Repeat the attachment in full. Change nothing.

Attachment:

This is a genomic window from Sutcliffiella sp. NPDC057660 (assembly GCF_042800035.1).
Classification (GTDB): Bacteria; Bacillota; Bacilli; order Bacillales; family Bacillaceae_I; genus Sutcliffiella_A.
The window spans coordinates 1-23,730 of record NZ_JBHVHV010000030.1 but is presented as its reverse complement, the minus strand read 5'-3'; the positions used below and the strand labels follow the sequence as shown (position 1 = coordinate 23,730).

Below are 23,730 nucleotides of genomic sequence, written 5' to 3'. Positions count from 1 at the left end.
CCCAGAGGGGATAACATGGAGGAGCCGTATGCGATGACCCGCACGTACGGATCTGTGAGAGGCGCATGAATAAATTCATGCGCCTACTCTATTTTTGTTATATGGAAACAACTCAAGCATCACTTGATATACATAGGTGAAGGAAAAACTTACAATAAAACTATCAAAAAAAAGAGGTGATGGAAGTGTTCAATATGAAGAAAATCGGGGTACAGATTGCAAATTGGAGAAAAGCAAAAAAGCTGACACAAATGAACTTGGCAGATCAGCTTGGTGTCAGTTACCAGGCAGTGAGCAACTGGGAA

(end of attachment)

This is a genomic window from Sutcliffiella sp. NPDC057660 (assembly GCF_042800035.1).
Classification (GTDB): Bacteria; Bacillota; Bacilli; order Bacillales; family Bacillaceae_I; genus Sutcliffiella_A.
The window spans coordinates 1-23,730 of record NZ_JBHVHV010000030.1 but is presented as its reverse complement, the minus strand read 5'-3'; the positions used below and the strand labels follow the sequence as shown (position 1 = coordinate 23,730).

Below are 23,730 nucleotides of genomic sequence, written 5' to 3'. Positions count from 1 at the left end.
CCCAGAGGGGATAACATGGAGGAGCCGTATGCGATGACCCGCACGTACGGATCTGTGAGAGGCGCATGAATAAATTCATGCGCCTACTCTATTTTTGTTATATGGAAACAACTCAAGCATCACTTGATATACATAGGTGAAGGAAAAACTTACAATAAAACTATCAAAAAAAAGAGGTGATGGAAGTGTTCAATATGAAGAAAATCGGGGTACAGATTGCAAATTGGAGAAAAGCAAAAAAGCTGACACAAATGAACTTGGCAGATCAGCTTGGTGTCAGTTACCAGGCAGTGAGCAACTGGGAA